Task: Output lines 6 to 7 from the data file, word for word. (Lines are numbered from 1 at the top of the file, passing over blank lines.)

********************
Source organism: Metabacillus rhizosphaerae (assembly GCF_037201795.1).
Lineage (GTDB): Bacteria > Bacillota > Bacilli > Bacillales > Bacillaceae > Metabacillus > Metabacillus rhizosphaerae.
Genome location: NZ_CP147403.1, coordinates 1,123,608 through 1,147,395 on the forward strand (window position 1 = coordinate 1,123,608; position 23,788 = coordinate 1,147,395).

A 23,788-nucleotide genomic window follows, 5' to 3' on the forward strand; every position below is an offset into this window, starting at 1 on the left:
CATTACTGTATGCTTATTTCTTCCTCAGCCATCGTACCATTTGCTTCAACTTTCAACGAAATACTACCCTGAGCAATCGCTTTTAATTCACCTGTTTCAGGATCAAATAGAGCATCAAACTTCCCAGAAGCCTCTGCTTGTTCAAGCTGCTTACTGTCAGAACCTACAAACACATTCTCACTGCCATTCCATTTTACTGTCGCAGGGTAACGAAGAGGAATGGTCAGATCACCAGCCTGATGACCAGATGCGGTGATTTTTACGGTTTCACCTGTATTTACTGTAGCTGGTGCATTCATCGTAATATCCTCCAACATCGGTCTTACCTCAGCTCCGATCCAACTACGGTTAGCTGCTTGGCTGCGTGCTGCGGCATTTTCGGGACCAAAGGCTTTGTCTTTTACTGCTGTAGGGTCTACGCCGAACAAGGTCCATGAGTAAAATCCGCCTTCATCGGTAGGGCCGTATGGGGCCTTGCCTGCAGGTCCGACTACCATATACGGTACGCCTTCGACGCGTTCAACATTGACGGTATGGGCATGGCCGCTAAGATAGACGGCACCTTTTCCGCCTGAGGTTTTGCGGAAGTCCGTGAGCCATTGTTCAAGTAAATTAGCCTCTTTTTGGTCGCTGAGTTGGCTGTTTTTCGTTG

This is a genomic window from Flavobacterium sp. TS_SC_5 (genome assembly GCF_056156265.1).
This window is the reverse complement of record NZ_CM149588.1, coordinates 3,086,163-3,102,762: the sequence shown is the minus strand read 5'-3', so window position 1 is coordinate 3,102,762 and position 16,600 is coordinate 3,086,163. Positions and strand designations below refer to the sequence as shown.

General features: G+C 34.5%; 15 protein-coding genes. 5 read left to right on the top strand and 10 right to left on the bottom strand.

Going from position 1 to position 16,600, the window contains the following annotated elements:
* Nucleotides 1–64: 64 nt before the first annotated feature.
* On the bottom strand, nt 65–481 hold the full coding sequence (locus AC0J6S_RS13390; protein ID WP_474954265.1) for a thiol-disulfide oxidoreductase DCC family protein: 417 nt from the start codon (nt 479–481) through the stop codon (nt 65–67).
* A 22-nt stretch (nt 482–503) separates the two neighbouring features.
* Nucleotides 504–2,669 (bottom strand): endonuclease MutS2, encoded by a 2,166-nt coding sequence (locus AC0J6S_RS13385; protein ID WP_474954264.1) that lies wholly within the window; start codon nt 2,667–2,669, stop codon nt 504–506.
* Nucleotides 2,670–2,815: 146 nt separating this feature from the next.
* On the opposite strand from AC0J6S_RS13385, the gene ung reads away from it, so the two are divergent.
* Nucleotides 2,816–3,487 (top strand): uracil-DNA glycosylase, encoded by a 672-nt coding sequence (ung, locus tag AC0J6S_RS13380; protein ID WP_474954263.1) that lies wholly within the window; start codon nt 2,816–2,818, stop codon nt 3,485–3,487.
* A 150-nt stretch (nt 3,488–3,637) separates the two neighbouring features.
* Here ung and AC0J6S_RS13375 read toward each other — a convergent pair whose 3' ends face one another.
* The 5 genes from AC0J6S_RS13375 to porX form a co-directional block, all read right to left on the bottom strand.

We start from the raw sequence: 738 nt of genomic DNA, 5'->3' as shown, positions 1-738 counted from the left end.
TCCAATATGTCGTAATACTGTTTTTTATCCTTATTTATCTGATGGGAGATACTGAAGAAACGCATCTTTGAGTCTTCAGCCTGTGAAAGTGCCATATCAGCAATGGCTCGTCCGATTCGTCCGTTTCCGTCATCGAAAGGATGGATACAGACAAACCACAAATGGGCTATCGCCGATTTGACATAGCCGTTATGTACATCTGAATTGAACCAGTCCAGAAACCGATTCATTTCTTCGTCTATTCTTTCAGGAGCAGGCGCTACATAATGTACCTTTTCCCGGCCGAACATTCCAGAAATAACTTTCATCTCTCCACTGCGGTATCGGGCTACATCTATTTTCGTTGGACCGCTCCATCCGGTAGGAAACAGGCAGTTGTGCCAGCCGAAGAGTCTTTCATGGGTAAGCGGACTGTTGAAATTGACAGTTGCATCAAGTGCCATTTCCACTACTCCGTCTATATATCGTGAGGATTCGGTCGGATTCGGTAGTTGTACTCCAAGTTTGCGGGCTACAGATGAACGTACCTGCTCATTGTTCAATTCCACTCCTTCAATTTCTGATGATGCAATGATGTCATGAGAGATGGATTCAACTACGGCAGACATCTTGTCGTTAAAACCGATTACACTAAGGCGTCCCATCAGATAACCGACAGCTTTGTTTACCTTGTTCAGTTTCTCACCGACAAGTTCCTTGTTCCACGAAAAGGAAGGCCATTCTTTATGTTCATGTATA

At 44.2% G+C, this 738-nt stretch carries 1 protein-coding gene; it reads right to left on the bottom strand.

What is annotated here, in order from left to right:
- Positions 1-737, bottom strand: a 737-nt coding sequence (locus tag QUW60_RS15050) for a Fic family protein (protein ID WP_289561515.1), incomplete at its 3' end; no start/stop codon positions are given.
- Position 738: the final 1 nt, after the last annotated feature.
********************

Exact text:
This is a genomic window from Flavobacterium sp. TS_SC_5 (genome assembly GCF_056156265.1).
This window is the reverse complement of record NZ_CM149588.1, coordinates 3,086,163-3,102,762: the sequence shown is the minus strand read 5'-3', so window position 1 is coordinate 3,102,762 and position 16,600 is coordinate 3,086,163. Positions and strand designations below refer to the sequence as shown.